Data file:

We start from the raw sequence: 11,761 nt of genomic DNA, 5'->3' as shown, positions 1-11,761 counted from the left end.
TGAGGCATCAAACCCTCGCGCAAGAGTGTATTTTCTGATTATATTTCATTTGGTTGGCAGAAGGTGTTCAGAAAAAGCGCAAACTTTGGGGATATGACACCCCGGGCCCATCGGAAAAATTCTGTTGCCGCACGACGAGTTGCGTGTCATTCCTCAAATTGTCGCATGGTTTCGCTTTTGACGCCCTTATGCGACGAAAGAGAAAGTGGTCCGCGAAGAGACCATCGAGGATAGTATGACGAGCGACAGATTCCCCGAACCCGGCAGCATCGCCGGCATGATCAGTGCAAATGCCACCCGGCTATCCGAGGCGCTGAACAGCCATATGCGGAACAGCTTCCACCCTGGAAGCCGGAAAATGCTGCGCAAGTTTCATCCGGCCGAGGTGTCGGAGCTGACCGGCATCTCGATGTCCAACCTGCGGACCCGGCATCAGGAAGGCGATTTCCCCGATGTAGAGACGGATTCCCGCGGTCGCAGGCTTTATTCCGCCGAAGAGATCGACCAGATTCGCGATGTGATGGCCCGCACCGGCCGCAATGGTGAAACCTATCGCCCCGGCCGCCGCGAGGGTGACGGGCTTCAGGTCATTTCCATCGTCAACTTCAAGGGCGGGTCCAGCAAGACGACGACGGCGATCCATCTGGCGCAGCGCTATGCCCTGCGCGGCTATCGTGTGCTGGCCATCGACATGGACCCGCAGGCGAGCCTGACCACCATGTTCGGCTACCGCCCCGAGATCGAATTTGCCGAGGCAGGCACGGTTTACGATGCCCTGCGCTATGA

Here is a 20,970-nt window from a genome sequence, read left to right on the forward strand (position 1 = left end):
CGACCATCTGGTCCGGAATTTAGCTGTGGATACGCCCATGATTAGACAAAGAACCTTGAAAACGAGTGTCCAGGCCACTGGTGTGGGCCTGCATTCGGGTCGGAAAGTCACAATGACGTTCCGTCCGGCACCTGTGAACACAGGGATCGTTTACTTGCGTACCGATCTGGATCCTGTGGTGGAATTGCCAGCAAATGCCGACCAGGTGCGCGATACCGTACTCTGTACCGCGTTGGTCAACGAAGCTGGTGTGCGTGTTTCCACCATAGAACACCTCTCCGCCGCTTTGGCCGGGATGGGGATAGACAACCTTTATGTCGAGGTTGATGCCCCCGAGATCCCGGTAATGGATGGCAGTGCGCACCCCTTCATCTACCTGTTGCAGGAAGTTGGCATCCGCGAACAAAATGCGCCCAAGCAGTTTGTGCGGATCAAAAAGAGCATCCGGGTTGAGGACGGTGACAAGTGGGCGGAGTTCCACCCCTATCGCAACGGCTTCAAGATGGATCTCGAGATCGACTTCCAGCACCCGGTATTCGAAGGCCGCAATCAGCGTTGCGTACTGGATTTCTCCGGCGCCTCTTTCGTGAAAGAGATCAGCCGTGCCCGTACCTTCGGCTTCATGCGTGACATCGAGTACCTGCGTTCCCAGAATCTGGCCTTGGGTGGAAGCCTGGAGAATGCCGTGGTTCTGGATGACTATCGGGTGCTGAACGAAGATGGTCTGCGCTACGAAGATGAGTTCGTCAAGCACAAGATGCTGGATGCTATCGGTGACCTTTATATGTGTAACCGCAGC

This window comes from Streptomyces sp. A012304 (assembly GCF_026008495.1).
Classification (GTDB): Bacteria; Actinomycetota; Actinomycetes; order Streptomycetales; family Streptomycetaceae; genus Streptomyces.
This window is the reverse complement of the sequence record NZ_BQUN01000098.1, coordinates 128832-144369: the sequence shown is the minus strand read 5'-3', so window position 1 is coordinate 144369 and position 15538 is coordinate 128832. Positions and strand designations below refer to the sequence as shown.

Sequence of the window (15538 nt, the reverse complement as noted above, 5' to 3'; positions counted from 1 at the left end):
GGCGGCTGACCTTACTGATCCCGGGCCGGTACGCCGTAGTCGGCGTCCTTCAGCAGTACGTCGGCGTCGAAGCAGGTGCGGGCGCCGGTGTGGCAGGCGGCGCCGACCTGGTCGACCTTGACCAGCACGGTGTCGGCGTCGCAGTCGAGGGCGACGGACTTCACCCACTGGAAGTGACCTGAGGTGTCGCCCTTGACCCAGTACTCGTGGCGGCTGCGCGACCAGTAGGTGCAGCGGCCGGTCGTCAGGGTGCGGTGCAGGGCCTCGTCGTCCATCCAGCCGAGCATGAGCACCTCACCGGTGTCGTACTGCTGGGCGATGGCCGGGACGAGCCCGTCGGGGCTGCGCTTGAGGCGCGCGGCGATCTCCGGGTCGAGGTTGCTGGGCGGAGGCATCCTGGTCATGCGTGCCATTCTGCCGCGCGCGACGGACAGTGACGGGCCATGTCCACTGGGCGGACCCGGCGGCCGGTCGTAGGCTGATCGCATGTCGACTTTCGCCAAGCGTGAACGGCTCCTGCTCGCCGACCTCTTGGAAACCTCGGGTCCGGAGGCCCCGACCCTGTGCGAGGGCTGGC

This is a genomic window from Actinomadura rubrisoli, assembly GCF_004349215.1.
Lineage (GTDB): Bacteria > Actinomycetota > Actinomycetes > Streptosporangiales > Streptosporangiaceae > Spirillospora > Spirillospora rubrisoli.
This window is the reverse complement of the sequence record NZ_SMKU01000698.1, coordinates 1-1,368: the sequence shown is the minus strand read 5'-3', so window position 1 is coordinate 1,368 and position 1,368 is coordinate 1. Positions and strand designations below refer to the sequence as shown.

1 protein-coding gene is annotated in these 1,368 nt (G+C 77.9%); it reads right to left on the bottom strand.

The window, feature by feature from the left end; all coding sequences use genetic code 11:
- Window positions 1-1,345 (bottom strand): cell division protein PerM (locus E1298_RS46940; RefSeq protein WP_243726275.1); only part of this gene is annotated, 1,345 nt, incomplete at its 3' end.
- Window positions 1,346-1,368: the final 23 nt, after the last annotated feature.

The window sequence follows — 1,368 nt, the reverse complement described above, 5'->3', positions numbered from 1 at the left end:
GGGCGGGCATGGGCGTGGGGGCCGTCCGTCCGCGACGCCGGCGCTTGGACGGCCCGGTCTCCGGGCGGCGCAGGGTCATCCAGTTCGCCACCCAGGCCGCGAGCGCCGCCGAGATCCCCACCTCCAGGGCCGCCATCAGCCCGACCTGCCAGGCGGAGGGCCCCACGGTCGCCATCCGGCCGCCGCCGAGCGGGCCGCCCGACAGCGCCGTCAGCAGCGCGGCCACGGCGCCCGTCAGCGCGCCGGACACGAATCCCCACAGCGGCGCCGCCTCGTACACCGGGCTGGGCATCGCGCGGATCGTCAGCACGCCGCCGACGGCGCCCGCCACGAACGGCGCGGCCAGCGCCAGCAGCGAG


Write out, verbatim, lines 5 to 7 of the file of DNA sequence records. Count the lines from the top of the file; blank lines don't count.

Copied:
This window comes from Streptomyces sp. A012304 (assembly GCF_026008495.1).
Classification (GTDB): Bacteria; Actinomycetota; Actinomycetes; order Streptomycetales; family Streptomycetaceae; genus Streptomyces.
This window is the reverse complement of the sequence record NZ_BQUN01000098.1, coordinates 128832-144369: the sequence shown is the minus strand read 5'-3', so window position 1 is coordinate 144369 and position 15538 is coordinate 128832. Positions and strand designations below refer to the sequence as shown.